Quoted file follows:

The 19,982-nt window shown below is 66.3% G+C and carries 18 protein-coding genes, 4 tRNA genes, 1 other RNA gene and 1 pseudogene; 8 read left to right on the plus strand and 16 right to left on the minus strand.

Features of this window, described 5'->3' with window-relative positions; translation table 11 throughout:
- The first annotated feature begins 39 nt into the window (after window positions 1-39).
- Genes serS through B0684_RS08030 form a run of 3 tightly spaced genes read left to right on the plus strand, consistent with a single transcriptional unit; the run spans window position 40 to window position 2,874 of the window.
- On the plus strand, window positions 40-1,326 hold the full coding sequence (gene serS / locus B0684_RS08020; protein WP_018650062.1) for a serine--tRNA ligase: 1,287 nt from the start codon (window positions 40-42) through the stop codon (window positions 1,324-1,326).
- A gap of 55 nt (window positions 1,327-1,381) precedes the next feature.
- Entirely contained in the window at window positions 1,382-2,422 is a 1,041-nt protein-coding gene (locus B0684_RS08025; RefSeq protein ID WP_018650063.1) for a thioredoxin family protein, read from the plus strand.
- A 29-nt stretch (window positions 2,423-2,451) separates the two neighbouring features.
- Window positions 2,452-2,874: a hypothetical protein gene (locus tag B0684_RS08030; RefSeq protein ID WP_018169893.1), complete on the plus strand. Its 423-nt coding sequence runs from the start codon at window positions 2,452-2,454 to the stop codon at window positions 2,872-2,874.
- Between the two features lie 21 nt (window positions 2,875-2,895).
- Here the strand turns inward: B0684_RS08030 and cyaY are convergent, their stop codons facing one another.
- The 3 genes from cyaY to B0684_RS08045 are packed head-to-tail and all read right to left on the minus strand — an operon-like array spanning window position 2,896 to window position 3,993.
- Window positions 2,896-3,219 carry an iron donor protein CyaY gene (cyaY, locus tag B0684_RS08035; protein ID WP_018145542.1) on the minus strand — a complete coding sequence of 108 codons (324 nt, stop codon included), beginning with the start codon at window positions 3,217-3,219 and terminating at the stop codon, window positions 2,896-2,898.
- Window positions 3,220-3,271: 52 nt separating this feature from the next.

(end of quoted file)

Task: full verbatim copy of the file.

The 19,982-nt window shown below is 66.3% G+C and carries 18 protein-coding genes, 4 tRNA genes, 1 other RNA gene and 1 pseudogene; 8 read left to right on the plus strand and 16 right to left on the minus strand.

Features of this window, described 5'->3' with window-relative positions; translation table 11 throughout:
- The first annotated feature begins 39 nt into the window (after window positions 1-39).
- Genes serS through B0684_RS08030 form a run of 3 tightly spaced genes read left to right on the plus strand, consistent with a single transcriptional unit; the run spans window position 40 to window position 2,874 of the window.
- On the plus strand, window positions 40-1,326 hold the full coding sequence (gene serS / locus B0684_RS08020; protein WP_018650062.1) for a serine--tRNA ligase: 1,287 nt from the start codon (window positions 40-42) through the stop codon (window positions 1,324-1,326).
- A gap of 55 nt (window positions 1,327-1,381) precedes the next feature.
- Entirely contained in the window at window positions 1,382-2,422 is a 1,041-nt protein-coding gene (locus B0684_RS08025; RefSeq protein ID WP_018650063.1) for a thioredoxin family protein, read from the plus strand.
- A 29-nt stretch (window positions 2,423-2,451) separates the two neighbouring features.
- Window positions 2,452-2,874: a hypothetical protein gene (locus tag B0684_RS08030; RefSeq protein ID WP_018169893.1), complete on the plus strand. Its 423-nt coding sequence runs from the start codon at window positions 2,452-2,454 to the stop codon at window positions 2,872-2,874.
- Between the two features lie 21 nt (window positions 2,875-2,895).
- Here the strand turns inward: B0684_RS08030 and cyaY are convergent, their stop codons facing one another.
- The 3 genes from cyaY to B0684_RS08045 are packed head-to-tail and all read right to left on the minus strand — an operon-like array spanning window position 2,896 to window position 3,993.
- Window positions 2,896-3,219 carry an iron donor protein CyaY gene (cyaY, locus tag B0684_RS08035; protein ID WP_018145542.1) on the minus strand — a complete coding sequence of 108 codons (324 nt, stop codon included), beginning with the start codon at window positions 3,217-3,219 and terminating at the stop codon, window positions 2,896-2,898.
- Window positions 3,220-3,271: 52 nt separating this feature from the next.